Solar Powered Ardor Blockchain Node

Using a Raspberry Pi3 B, solar panels, an LCD screen, and an external battery to run a completely green blockchain node

Edit

The Power Usage section was updated with more accurate wattage, as it seems my orginal USB multimeter was calibrated incorrectly.

Introduction

For years I’ve been hearing about the solar powered NXT node and have been meaning to build my own for Ardor. So I finally got around to it and wanted to share my experience.

Parts

  • Raspberry Pi B
  • Solar panels
  • Battery
  • USB cable
  • Display
  • Case
  • SD card

For our use it is better to get the Raspberry Pi3 B instead of the B+. We don’t need the extra bandwidth of 5.8ghz wireless or the extra CPU speed. Also, it’s cheaper and more energy efficient.
So for my setup, these are the parts I went with:

I bought 3 different solar panels and batteries as I tested out this project and I have learned a lot. I will go into more details later in the Power Usage and Solar Panels section. For this section though I just included my recommendation for this particular project (I did have to use the correct USB port, one of them would power off for a 1 second when the battery stopped charging. The other one worked perfectly always, so make sure to test the ports for this).

Software

The great thing about the screen and case I picked, is that it comes with an SD card preinstalled with Raspbian and the necessary touch drivers. In my next story I’ll go over setting up the SD card yourself, as I want to maximize energy efficiency. For this story though, just plug in the card and get started.

Plug in your pi to the solar/battery unit. Once your Raspberry Pi is booted up, we will connect it to WiFi (you will want a USB keyboard for this part). Click the WiFi symbol in the top right and find your WiFi. Click on your network, enter your password, and you should be good. While on the desktop, click the Bluetooth symbol next to the WiFi and turn that off as it will save a little power.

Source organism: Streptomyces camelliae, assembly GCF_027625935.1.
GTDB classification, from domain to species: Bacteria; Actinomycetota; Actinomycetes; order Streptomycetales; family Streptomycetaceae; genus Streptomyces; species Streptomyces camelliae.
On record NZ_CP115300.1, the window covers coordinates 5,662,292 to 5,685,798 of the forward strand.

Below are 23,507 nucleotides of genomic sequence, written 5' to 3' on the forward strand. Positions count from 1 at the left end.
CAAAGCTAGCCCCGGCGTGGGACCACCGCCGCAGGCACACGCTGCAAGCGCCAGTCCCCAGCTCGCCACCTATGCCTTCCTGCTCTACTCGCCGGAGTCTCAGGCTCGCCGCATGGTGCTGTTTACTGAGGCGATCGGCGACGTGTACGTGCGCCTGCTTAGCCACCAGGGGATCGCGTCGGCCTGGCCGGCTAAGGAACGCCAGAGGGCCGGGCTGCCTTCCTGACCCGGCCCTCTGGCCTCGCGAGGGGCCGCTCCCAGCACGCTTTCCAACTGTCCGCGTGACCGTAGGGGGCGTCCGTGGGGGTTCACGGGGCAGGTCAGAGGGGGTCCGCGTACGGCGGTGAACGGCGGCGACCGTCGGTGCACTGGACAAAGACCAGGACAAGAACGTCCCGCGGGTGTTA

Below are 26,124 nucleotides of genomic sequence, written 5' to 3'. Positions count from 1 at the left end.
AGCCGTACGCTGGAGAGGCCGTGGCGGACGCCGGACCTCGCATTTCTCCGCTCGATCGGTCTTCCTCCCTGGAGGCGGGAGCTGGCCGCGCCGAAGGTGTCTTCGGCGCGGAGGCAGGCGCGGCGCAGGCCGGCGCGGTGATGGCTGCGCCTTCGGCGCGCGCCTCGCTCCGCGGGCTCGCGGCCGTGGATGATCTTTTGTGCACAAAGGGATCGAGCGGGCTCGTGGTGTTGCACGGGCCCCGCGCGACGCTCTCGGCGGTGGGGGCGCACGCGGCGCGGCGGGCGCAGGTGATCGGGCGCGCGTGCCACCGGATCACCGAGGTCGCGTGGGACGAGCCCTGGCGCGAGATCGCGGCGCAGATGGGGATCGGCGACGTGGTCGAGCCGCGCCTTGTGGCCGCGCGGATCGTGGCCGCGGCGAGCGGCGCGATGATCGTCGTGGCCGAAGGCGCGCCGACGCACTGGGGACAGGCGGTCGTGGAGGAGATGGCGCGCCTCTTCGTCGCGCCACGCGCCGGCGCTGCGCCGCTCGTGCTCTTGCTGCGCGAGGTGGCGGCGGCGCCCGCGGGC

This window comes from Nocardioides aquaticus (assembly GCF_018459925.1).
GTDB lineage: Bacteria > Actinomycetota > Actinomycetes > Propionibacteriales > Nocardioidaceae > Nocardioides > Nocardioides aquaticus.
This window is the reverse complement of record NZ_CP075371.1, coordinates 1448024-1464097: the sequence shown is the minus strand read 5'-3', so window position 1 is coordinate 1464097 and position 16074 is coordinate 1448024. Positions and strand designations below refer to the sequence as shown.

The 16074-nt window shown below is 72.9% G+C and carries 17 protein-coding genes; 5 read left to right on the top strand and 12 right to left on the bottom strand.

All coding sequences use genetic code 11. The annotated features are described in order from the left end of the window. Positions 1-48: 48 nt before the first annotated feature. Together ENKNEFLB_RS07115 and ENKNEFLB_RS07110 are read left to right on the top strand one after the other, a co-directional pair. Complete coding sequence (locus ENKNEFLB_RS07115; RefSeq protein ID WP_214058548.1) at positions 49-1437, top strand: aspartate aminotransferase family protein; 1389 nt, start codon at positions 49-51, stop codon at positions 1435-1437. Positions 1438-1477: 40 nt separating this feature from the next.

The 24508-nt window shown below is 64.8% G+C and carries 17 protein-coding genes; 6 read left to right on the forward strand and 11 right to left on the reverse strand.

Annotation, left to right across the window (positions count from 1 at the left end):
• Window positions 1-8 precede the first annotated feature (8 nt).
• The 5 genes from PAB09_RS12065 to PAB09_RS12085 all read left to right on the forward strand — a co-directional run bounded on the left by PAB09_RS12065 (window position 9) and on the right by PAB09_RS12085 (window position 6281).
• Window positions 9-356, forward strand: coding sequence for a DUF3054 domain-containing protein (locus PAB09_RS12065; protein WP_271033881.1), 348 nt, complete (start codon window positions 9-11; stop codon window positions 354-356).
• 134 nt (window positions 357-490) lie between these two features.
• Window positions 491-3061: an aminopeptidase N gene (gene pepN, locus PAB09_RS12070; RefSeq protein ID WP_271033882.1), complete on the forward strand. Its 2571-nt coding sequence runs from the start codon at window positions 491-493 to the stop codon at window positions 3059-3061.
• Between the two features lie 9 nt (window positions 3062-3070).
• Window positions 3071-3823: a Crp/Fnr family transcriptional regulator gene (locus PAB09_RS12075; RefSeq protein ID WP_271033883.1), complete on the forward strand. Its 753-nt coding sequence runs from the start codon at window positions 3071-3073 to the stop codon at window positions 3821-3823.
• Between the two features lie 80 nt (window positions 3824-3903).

Next, we will install Ardor. Java and Screen are already installed on the SD card provided, so we don’t need to worry about that. Open up the terminal by clicking it’s icon in the top menu bar and type the following commands:

wget https://www.jelurida.com/ardor-client.zip
unzip ardor-client.zip
cd ardor
wget https://ardor.tools/ardorTest.h2.db.zip
unzip ardorTest.h2.db.zip
screen -S ardor

sh ./run.sh

You should see the node software startup and we should now be all good. You can press CTRL + A and then press D. This will exit the screen but leaving it running in the background. You can get back to the screen by typing

screen -r ardor

You can leave it up and running on the display to easily view what your node is doing.

And that’s it! You now have an Ardor node running on solar power.

Extras (Optional)

Here a few optional steps you may want to do too:

Remove some unnecessary programs for extra free space (~1.3GB):

sudo apt-get purge wolfram-engine libreoffice*
sudo apt-get clean
sudo apt-get autoremove

Update all the packages:

sudo apt-get update -y
sudo apt-get upgrade -y

Disable HDMI for extra power savings:

sudo nano /etc/rc.local

and add the following line above exit 0:

/usr/bin/tvservice -o

Increase available memory by lowering GPU memory:

sudo raspi-config

Go to option 7 Advanced Options and pick option A3 Memory Split. If you are going to run a GUI, I would recommend 32MB or 64MB. If running a headless system (like in my next story), you would choose 16MB.

Change the default password (raspberry) for pi user:

passwd

Make your node an open public archive node:

For this we will need to create the file /ardor/conf/nxt.properties and add the following information:

nxt.allowedBotHosts=*
nxt.apiServerHost=0.0.0.0
nxt.maxPrunableLifetime=-1
nxt.includeExpiredPrunable=true
nxt.myAddress={{Your external public IP address}}

Then restart ardor. You can do this by reconnecting to the screen, if you are not already attached, using the command

screen -r ardor